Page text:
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Disease rife in public housing

A group of black children who live in public housing in Tampa are stricken by preventable diseases at alarming rates, according to a recent study by the Urban League and health experts.

Results from the four-year study, which were released Thursday night, showed that among the surveyed children, one out of four had scoliosis, one out of five had anemia and nine out of 10 had poor teeth. Experts pointed to a number of possible causes for disease rates that dwarfed national averages, such as poor diets and few doctors appointments.

"The average middle-class black man doesn't go to the doctor until he's nearly dead," said Darrell Daniels, an administrator at the Tampa-Hillsborough Urban League. "We just don't seem to believe in preventive health care."

The local Urban League designed the study, named the Trust report, to screen for diseases that disproportionally affect black children. With funds from the Kellogg Foundation and scores of volunteers, Trust coordinators invited 1,500 children from the College Hill and Ponce de Leon public housing complexes for free doctors appointments and to participate in the research project. After their doctors' visits, the children went to talks on health education and finding role models.

On top of dispiriting medical findings about children who looked healthy, Trust also discovered that many kids hurt in more subtle ways.

"A lot of the boys felt shut out of society," Daniels said. "There's nothing worse than a 15-year-old young man who says he's so upset he can't cry."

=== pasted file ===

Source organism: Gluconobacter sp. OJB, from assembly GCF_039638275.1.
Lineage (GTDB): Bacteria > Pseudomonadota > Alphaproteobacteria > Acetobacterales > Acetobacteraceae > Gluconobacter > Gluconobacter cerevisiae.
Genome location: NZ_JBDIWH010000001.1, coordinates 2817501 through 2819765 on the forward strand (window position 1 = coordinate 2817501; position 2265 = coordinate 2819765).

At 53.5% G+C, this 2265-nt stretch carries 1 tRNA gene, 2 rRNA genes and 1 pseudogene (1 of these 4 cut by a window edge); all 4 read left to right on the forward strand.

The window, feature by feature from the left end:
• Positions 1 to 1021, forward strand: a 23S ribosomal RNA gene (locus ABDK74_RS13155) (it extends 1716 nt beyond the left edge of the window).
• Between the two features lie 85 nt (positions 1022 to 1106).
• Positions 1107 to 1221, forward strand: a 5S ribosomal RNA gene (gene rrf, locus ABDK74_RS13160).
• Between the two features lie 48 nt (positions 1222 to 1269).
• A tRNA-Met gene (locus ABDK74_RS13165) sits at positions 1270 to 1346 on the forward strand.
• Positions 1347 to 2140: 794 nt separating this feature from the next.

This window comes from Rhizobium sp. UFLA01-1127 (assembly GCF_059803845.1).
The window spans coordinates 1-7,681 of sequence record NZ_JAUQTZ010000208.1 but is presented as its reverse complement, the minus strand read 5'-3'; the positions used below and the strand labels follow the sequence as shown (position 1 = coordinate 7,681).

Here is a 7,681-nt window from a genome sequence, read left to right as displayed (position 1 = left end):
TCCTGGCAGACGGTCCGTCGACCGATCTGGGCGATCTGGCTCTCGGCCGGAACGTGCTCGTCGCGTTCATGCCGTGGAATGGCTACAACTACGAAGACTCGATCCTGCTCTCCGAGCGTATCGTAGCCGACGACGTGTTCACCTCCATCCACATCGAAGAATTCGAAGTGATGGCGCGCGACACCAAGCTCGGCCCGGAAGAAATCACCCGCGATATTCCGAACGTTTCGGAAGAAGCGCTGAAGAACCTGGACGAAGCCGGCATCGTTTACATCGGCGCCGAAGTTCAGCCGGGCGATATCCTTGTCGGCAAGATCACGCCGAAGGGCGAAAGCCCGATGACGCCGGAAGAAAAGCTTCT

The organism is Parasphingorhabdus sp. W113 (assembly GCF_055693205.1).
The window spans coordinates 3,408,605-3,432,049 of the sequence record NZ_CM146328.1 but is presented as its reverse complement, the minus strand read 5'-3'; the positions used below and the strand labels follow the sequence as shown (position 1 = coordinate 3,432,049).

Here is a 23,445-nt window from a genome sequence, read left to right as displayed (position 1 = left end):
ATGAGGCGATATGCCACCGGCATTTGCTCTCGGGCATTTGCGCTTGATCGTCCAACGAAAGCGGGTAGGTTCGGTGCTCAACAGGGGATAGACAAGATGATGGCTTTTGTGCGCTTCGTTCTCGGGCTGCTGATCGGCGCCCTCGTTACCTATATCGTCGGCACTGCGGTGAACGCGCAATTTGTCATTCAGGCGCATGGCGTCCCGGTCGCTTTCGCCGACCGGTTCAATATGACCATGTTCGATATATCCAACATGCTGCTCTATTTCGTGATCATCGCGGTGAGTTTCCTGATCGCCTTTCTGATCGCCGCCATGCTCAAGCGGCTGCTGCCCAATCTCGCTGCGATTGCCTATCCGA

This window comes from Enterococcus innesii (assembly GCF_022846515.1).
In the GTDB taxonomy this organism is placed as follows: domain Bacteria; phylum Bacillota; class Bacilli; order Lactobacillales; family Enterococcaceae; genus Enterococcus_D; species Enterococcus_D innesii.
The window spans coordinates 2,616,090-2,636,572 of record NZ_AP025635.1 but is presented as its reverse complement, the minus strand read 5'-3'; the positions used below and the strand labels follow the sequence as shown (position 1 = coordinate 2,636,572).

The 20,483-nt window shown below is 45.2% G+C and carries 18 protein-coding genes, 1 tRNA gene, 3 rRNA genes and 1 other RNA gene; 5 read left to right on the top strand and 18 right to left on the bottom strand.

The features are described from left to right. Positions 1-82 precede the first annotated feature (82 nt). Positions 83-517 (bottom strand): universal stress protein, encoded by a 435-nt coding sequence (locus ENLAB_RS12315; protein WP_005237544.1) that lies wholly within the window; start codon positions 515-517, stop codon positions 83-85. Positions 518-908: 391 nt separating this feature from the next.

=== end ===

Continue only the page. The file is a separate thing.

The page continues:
When Trust first started providing services in 1989, it targeted boys between 10 and 17. Later, it began recording its findings as part of a research project. Last year, coordinators opened the study up to adolescent girls.

One of the most disturbing moments of the project was when three girls were diagnosed with HIV. Experts learned that though many of children were sexually active, often with multiple partners, few used protection.

"This is a population of kids who have multiple health problems, and very little health care," said Cynthia Selleck, a physician who helped with the study.

Nationally, about 2 percent of the population has anemia and scoliosis, and about 23 percent have cavities. The rates were far higher for the youth in the study.

And what little health care that was available to the children in the study is now over. Kellogg is no longer funding the project, and the local Urban League is looking for alternative sponsors.

Travis Staley was one of the beneficiaries of the Urban League programs at College Hill. Skinny and quiet, the 15-year-old attends an alternative school after being expelled. Travis is one of those teenagers coordinators wish they had more resources to track. Travis says he liked the programs _ all but one.

"They taught us about problems at home and stuff and that was good," Travis said. "But I'm never gonna like the doctor's office. I don't like the smell."